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The key questions and answers on 100-ball cricket

An unconventional format for the ECB’s new short-form tournament in two years’ time has prompted much discussion.

The England and Wales Cricket Board has announced its long-discussed new Twenty20 tournament will in fact use a 100-ball format.

Here, Press Association Sport looks at the burning issues around the new approach.

Hang, on, 100 balls? So that’s… how many overs is that?

Sixteen-point-four. Except there’s a twist! Each innings will consist of 15 standard six-ball overs, and “another 10 balls” in some arrangement.

Is this instead of the new Twenty20 tournament, or as well?

Instead. Apparently Twenty20 is so 2018, so in 2020 everyone will play 15-and-10. The tournament will run alongside the established T20 Blast, but feature eight city-based franchise teams rather than the 18 first-class counties.

Isn’t this just T20, but slightly shorter?

Yes, although the spare 10 balls make for a curveball. The ECB’s initial “concept” is that this will be a final 10-ball over, placing more emphasis and pressure on death bowlers such as domestic specialists Tom Curran and Chris Jordan and international recruits which could potentially include the likes of Australia’s James Faulkner, India’s Bhuvneshwar Kumar and maybe even Sri Lanka slinger Lasith Malinga. Stuart Broad, speaking to Sky Sports News after the launch of the tournament, quipped: “I think I’d prefer the first set!”

Tom Curran

There is not yet a firm commitment to this structure, though, with the 10 balls billed as “a fresh tactical dimension” and the competition’s managing director Sanjay Patel encouraging “debate” on the issue – could a bowler, having taken two quick wickets, opt to extend his over by two or three balls? Much remains to be seen.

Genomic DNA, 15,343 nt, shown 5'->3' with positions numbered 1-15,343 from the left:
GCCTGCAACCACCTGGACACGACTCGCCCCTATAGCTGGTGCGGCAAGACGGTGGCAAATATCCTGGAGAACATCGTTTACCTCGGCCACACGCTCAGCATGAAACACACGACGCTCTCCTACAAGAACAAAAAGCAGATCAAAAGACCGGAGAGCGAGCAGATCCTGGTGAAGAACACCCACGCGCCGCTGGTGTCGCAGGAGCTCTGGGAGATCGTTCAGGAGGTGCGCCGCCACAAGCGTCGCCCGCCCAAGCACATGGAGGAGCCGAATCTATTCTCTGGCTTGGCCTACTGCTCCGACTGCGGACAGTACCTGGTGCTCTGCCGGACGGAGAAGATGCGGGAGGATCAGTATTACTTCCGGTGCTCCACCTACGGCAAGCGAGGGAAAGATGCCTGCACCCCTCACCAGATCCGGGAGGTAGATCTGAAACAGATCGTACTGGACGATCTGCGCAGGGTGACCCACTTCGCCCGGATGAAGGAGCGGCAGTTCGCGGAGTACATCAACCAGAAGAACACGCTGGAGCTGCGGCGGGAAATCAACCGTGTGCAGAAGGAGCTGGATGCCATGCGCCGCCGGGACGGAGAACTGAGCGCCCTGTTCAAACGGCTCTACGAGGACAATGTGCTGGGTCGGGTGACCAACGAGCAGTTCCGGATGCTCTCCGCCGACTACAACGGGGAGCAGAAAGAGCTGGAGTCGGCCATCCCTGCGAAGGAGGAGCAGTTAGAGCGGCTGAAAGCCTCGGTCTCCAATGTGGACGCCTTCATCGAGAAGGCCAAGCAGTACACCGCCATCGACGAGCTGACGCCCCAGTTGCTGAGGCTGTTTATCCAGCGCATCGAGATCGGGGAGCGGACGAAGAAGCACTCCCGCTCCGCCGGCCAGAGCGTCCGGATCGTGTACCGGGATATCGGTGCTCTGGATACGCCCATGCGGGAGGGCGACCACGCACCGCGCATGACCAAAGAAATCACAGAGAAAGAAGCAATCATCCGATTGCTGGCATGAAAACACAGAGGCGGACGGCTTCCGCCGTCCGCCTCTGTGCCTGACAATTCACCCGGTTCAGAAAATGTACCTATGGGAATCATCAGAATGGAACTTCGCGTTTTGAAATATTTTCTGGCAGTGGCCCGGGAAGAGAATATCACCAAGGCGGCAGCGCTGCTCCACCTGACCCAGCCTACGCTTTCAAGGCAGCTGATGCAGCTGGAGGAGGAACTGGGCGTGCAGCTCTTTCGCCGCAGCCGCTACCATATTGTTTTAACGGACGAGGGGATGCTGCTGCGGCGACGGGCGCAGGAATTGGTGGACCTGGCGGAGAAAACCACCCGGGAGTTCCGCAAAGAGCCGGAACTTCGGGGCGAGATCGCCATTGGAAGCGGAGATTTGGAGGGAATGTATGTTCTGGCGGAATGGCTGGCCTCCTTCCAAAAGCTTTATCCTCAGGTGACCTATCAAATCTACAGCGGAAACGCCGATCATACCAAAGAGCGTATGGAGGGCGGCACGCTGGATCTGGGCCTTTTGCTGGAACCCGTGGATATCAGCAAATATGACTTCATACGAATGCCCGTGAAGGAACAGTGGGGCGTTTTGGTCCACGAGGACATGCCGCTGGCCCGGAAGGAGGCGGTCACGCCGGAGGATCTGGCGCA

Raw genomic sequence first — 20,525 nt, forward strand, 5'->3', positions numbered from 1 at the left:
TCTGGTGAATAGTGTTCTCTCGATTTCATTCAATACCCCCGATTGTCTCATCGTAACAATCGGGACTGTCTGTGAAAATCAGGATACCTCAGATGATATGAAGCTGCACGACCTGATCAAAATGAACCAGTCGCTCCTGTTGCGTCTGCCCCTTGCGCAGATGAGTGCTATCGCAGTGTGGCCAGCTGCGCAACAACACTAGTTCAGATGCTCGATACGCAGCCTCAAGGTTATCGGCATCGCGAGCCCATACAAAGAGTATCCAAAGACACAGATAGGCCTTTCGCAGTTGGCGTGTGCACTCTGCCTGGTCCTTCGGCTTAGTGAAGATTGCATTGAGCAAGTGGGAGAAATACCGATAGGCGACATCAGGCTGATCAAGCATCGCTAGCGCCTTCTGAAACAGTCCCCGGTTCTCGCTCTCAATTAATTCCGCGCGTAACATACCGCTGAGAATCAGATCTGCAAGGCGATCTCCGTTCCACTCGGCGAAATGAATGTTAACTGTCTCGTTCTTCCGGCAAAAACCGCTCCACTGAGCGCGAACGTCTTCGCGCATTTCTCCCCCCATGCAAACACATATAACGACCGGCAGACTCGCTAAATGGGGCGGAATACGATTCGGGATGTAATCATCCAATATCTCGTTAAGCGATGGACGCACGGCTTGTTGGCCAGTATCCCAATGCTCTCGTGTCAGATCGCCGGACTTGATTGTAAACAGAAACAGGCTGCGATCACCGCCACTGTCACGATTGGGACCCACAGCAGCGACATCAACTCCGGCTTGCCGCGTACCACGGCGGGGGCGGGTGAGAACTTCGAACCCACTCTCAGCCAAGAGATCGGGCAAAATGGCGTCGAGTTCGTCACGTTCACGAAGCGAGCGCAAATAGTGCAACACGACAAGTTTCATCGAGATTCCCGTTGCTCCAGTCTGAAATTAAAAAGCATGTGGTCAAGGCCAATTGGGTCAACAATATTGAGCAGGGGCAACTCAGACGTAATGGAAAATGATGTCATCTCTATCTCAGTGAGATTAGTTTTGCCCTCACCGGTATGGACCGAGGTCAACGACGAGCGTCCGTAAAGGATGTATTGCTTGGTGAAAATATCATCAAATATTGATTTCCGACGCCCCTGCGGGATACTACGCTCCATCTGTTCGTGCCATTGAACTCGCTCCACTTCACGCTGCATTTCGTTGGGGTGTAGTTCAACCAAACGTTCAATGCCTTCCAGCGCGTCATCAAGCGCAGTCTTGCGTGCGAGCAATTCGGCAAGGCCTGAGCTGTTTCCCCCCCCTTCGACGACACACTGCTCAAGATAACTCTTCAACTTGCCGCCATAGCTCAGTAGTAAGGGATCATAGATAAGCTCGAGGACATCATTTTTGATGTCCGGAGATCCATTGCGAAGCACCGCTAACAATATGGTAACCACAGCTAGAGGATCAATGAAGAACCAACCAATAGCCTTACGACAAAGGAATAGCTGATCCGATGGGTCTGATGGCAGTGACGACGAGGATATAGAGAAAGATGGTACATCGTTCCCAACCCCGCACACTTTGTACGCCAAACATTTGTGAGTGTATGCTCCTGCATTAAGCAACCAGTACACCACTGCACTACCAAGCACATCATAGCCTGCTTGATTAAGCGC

So is this the ECB’s attempt to reclaim the short format?

Perhaps. Having first marketed the Twenty20 game in 2003, the national governing body has seen its competition overtaken by the razzmatazz of the Indian Premier League and Australia’s Big Bash League.

The new format may be viewed as a gimmick but the ECB is billing it as the latest move in “maintaining our game’s history of successful innovation” – mind you, the announcement also describes 100-ball cricket as “a simple approach”, which will surprise any student of the six-times table.

What will this do to players’ statistics?

England Nets and Press Conference – Day One – Sydney Cricket Ground

When Twenty20 was first established, it took some time to establish what was a good average, strike rate, economy and so forth. There will be an obvious cross-over with this format but it will be different again – a player scoring a century in the new competition can point to it as evidence of his worth to potential IPL employers or his national T20 team, but will not have the boost to his records to show for it. And the extra 10 balls, regardless of how they are allocated, will make economy rates a potentially baffling proposition.

Who will benefit?

The ECB is banking on a financial boost, which will also be felt by the players involved and those in charge of the eight teams. Another goal is to help develop the women’s game, with men’s and women’s competitions running in parallel as the ECB seeks to build on the buzz developed by last year’s World Cup win. And as Broad also noted, families with younger children will welcome the slight reduction in playing time which could mean games finish around 9pm.

When will the tournament be played?

There will be “a five-week window in the middle of the summer” dedicated to the tournament, according to the ECB’s announcement, but negotiations have not been finalised and much will depend on broadcasters Sky and the BBC. The aim will surely be to schedule the tournament during the school holidays, and hopefully the best weather of the summer.

How has it been received by the public?

Not so well.

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